Njáll was the son of Þorgeir "gollnir" Ófeigsson. His paternal grandfather had fallen out of favour with the king and therefore decided to leave but as he had prepared and was about to leave when the king's errandmen came to him and took his life.
After that his grandmother and their children and her brother left for Iceland. Njál's saga does not in important events contradict other sources but in details such as genealogy it sometimes contradicts the Book of Settlement which is thought more trustworthy.
Njáll lived in Bergþórshvoll in Landeyjar and was married to Bergþóra Skarphéðinsdóttir. He is described as a kindly, wealthy, non-violent, and handsome man, but beardless, suffering from the peculiar condition of not growing any facial hair. He was a great lawyer — supposedly unequalled in wisdom and predictive powers — and solved the problems of every man who came to him for counsel. He was a close friend of Gunnar Hámundarson of Hlíðarendi.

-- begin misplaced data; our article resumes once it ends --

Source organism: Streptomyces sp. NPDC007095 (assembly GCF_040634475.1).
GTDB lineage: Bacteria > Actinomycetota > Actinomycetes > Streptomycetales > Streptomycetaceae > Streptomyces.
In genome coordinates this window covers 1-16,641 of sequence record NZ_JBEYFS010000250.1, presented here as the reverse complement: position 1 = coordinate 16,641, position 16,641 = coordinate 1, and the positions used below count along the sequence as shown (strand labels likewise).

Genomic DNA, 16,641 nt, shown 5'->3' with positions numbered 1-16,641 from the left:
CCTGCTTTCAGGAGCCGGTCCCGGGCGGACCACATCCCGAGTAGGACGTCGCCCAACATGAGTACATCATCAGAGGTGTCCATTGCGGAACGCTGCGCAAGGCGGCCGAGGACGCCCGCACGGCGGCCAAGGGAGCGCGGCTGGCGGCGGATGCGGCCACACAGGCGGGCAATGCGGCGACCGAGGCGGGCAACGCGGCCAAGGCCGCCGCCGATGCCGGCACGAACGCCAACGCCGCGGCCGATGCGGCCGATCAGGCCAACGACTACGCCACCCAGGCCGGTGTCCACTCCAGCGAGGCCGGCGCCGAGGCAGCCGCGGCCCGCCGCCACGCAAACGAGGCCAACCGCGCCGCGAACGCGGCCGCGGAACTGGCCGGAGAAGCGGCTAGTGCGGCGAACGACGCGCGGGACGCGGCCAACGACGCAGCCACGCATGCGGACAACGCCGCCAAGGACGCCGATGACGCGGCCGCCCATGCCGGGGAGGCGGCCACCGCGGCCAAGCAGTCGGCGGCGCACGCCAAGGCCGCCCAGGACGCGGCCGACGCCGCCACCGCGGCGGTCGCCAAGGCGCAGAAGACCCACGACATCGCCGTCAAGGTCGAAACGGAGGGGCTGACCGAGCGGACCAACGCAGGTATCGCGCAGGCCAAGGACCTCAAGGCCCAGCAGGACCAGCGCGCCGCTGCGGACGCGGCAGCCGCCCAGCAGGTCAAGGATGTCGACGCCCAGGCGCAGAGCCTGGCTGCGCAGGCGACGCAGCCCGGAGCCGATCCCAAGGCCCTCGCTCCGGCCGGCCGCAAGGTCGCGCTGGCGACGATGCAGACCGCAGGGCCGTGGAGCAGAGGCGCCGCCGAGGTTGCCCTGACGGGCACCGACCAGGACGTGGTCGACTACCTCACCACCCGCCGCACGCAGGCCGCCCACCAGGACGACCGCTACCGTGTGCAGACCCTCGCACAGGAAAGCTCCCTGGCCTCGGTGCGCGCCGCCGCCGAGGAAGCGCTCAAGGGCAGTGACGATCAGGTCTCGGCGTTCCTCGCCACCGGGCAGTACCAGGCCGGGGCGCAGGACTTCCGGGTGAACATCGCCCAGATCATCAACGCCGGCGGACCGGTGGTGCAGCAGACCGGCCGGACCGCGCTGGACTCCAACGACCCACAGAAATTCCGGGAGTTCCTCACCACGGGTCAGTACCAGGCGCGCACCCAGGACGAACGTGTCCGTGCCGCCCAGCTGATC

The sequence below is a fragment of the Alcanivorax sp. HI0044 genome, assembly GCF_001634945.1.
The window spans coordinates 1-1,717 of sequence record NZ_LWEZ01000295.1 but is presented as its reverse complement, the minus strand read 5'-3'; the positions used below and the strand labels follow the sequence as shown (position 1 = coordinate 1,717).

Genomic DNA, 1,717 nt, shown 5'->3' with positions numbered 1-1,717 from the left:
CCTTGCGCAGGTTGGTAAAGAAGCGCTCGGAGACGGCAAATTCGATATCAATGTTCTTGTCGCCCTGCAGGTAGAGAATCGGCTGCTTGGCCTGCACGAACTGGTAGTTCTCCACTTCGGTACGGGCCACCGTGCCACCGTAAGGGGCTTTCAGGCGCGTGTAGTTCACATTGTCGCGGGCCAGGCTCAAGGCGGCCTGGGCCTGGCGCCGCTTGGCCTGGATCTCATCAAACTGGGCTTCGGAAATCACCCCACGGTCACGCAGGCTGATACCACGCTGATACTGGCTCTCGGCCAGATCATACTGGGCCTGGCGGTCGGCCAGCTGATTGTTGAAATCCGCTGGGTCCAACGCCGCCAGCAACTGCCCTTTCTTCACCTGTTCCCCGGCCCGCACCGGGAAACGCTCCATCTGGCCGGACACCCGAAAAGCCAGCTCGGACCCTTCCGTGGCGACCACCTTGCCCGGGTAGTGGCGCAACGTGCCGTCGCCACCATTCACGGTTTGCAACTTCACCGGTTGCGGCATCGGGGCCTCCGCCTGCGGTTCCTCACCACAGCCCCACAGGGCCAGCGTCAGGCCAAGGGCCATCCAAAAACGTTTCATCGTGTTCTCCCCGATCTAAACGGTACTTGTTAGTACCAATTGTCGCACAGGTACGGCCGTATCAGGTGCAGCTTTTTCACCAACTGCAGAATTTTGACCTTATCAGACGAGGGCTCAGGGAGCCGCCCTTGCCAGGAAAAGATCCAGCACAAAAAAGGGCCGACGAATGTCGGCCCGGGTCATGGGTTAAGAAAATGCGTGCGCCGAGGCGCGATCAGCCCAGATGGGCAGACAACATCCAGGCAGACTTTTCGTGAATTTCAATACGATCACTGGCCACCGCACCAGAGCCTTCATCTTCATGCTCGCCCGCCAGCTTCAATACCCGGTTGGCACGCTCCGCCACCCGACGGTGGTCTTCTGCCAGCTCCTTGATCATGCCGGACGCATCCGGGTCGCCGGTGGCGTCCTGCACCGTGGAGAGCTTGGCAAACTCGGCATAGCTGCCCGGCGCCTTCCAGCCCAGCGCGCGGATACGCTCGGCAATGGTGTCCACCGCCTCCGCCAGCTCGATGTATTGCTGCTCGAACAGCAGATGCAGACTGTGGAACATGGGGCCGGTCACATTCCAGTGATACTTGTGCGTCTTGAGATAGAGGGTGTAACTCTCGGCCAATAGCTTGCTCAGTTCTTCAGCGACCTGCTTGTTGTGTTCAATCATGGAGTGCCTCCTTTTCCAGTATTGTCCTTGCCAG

After his sons become involved in a dispute, the farmstead at Bergþórshvol is surrounded by a hundred men and put on fire. By then, Njáll is an old man and is offered to leave. He chooses to stay and dies in the fire with the rest of his family — hence Njál's saga is often called "Brennu-Njáls saga", which means "the saga of Burning Njáll".
- Full text of Njáls saga with English translation at the Icelandic Saga Database
- The Njála museum in Hvolsvöllur, Iceland
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